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How Microparticles Come Together

Researchers develop new method to translate molecular dynamic structures to the microscopic level

Sep 01, 2020

Multiple Colloids form a larger self-organized structure after the polymerization of the DNA. Source: Jie Deng

Molecular structures such as microtubules control essential functions in the cell, such as cell division or locomotion. The scaffolding structure, which occurs in cells of plants, animals and humans, is composed of proteins and is constantly being built and degraded dynamically and simultaneously. This enables the structure to react quickly to stimuli and adapt to external conditions. One goal in materials science is to develop synthetic molecular structures that are as adaptable as microtubules. They could provide the basis for material systems that regulate themselves. However, it has not yet been possible to transfer such dynamic systems from the molecular level to the material level.

Prof. Andreas Walther from the Cluster of Excellence “Living, Adaptive and Energy-autonomous Materials Systems” (livMatS) and Jie Deng from the Institute of Macromolecular Chemistry at the University of Freiburg have presented a new method that represents a first step in this direction. With this method, researchers can transfer the molecular self-assembly of DNA building blocks across hierarchical length scales and thus control the self-assembly of microparticles. The researchers have published their results in the journal Nature Communications.

In order for different building blocks to come together in the cell to form larger structures such as microtubules, biomolecular recognition is required. For example, proteins have characteristic sequences to which a compatible substance can dock. The new method uses the principle of molecular recognition: The Freiburg researchers use the enzyme T4 DNA ligase to connect individual DNA monomers to form long DNA polymers. For this, the enzyme needs adenosine triphosphate as an energy supplier. The enzyme BsaI, which can recognize and cut DNA at specific positions, cleaves the binding sites. This causes the polymers to form and degrade simultaneously. BsaI cuts the DNA-strands downstream its recognition site and does not prefer any particular sequence. Thus, the system allows flexible connection of different DNA building blocks in a predesigned order.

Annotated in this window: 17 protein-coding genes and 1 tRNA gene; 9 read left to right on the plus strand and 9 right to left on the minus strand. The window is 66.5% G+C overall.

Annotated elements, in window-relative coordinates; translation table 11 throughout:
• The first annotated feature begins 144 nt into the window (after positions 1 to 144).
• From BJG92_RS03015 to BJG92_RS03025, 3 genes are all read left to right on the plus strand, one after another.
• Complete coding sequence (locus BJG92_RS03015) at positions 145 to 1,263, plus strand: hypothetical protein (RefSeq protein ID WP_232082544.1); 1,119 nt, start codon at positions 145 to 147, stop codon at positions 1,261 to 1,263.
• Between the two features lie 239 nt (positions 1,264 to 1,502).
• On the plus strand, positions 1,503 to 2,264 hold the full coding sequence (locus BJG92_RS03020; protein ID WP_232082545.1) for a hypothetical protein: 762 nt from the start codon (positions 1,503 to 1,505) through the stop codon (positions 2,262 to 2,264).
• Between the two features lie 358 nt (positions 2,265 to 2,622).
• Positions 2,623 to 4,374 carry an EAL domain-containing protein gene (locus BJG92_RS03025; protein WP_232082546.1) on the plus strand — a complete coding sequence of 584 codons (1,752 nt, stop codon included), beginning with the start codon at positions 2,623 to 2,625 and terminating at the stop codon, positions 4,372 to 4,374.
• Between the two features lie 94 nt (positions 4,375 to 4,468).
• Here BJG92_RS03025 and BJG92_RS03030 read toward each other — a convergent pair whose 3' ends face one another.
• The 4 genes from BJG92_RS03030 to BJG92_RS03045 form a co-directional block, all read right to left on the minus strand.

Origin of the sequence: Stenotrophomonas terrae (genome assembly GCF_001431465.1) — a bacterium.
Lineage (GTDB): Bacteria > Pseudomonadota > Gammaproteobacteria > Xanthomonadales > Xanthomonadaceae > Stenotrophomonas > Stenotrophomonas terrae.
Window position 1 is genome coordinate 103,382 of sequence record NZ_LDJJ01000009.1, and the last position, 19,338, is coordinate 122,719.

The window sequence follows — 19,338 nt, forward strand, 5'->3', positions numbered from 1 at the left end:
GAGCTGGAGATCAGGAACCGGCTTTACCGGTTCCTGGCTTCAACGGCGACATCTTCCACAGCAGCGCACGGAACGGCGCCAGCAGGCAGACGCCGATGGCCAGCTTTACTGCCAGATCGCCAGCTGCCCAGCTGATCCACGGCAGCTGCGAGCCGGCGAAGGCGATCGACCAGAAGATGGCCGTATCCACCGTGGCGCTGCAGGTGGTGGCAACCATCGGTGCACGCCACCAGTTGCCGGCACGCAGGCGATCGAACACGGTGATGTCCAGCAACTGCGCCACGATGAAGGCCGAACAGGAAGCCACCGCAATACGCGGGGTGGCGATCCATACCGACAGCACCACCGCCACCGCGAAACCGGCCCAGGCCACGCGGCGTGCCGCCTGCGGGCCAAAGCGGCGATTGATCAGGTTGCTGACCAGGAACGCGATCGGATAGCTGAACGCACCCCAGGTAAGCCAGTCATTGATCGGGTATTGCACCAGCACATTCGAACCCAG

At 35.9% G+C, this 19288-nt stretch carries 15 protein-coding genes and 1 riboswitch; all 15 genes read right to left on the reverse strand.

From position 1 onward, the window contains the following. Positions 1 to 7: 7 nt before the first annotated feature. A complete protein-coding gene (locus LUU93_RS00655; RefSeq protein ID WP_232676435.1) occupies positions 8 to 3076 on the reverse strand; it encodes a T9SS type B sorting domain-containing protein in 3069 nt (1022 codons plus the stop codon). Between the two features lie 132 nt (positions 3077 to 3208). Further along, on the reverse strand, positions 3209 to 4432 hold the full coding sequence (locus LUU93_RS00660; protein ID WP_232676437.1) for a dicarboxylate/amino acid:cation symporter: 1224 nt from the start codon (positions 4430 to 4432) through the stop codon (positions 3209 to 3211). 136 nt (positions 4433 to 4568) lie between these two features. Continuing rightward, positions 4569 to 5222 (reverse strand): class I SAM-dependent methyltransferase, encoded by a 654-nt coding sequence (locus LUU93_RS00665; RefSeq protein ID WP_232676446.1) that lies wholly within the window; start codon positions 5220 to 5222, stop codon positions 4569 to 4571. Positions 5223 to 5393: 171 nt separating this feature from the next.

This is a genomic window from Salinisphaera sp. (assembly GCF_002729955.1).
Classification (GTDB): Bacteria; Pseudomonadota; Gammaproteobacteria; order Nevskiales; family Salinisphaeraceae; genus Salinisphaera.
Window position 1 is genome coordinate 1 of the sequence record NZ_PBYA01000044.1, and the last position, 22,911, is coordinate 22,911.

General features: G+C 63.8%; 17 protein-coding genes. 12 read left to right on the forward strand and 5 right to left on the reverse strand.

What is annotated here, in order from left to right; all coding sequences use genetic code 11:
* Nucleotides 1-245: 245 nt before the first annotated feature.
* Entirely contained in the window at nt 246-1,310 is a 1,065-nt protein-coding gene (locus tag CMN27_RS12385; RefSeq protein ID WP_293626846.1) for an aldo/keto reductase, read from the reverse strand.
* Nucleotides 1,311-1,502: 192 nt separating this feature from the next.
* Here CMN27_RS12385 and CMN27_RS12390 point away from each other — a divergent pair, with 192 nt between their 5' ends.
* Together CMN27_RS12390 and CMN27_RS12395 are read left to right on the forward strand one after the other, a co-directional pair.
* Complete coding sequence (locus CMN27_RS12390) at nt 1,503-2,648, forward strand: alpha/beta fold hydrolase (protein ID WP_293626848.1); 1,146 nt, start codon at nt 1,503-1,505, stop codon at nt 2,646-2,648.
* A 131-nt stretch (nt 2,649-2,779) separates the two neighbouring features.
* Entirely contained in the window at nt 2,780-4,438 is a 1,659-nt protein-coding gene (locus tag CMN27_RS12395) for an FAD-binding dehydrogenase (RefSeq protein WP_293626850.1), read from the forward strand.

This feature can be used to bring functional side chains, for example molecules, into contact with each other: By attaching them to the ends of the DNA-strands, they can interact with each other. Deng and Walther were able to further program the side chains to bind to single-stranded DNA attached to the surface of a microparticle, a so-called colloid. After the polymerization, the DNA can wrap among multiple colloids. This leads to the colloids coming together in larger self-organized structures. With their method, the researchers can form structures consisting of two different types of DNA polymers and self-assembling colloids, in which the two types of colloids aggregate separately.

“As such, we are able to achieve dynamic systems a step closer to natural structures”, says Jie Deng. “The systems may be further used to design dynamic materials that can interact with cells to regulate biofunctions.”

Original Publication:

Jie Deng, Andreas Walther: ATP-powered molecular recognition to engineer transient multivalency and self-sorting 4D hierarchical systems. In: Nature Communications 11, 3658 (2020), doi: 10.1038/s41467-020-17479-9

Nature Nanotechnology Volume 15 Issue 11, November 2020.
Image: Johannes Richers.
Cover Design: Bethany Vukomanovic.

Edit 05 November 2020

An artist's interpretation of this research is depicted on the cover of the November 2020 issue of the journal Nature Nanotechnology.